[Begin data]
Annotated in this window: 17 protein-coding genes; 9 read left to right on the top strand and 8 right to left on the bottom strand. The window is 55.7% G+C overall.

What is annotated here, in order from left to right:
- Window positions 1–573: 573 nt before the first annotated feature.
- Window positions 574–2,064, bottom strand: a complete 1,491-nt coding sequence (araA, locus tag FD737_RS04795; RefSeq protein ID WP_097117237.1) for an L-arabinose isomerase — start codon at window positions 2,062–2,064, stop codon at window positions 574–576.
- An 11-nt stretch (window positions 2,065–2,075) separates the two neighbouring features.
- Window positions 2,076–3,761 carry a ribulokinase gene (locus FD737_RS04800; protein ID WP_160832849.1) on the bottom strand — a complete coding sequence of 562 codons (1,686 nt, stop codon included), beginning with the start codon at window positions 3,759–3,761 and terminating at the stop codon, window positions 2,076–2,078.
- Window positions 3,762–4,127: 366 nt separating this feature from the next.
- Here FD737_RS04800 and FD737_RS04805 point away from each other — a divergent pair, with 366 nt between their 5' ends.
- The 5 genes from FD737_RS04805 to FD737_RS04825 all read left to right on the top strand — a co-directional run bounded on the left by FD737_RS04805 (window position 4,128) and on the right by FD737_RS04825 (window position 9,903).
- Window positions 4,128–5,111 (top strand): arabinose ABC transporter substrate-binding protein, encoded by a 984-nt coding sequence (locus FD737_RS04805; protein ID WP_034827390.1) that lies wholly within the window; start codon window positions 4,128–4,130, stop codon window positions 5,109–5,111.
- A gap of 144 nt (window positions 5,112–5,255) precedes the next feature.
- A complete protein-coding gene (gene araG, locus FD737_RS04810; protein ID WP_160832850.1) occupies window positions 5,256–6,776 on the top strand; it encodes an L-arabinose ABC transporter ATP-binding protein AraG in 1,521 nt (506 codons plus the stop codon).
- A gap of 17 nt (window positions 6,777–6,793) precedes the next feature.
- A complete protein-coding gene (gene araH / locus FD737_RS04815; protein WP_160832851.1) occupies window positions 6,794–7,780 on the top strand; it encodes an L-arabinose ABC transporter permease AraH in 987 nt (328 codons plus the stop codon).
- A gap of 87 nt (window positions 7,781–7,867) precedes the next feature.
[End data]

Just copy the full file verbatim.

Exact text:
Annotated in this window: 17 protein-coding genes; 9 read left to right on the top strand and 8 right to left on the bottom strand. The window is 55.7% G+C overall.

What is annotated here, in order from left to right:
- Window positions 1–573: 573 nt before the first annotated feature.
- Window positions 574–2,064, bottom strand: a complete 1,491-nt coding sequence (araA, locus tag FD737_RS04795; RefSeq protein ID WP_097117237.1) for an L-arabinose isomerase — start codon at window positions 2,062–2,064, stop codon at window positions 574–576.
- An 11-nt stretch (window positions 2,065–2,075) separates the two neighbouring features.
- Window positions 2,076–3,761 carry a ribulokinase gene (locus FD737_RS04800; protein ID WP_160832849.1) on the bottom strand — a complete coding sequence of 562 codons (1,686 nt, stop codon included), beginning with the start codon at window positions 3,759–3,761 and terminating at the stop codon, window positions 2,076–2,078.
- Window positions 3,762–4,127: 366 nt separating this feature from the next.
- Here FD737_RS04800 and FD737_RS04805 point away from each other — a divergent pair, with 366 nt between their 5' ends.
- The 5 genes from FD737_RS04805 to FD737_RS04825 all read left to right on the top strand — a co-directional run bounded on the left by FD737_RS04805 (window position 4,128) and on the right by FD737_RS04825 (window position 9,903).
- Window positions 4,128–5,111 (top strand): arabinose ABC transporter substrate-binding protein, encoded by a 984-nt coding sequence (locus FD737_RS04805; protein ID WP_034827390.1) that lies wholly within the window; start codon window positions 4,128–4,130, stop codon window positions 5,109–5,111.
- A gap of 144 nt (window positions 5,112–5,255) precedes the next feature.
- A complete protein-coding gene (gene araG, locus FD737_RS04810; protein ID WP_160832850.1) occupies window positions 5,256–6,776 on the top strand; it encodes an L-arabinose ABC transporter ATP-binding protein AraG in 1,521 nt (506 codons plus the stop codon).
- A gap of 17 nt (window positions 6,777–6,793) precedes the next feature.
- A complete protein-coding gene (gene araH / locus FD737_RS04815; protein WP_160832851.1) occupies window positions 6,794–7,780 on the top strand; it encodes an L-arabinose ABC transporter permease AraH in 987 nt (328 codons plus the stop codon).
- A gap of 87 nt (window positions 7,781–7,867) precedes the next feature.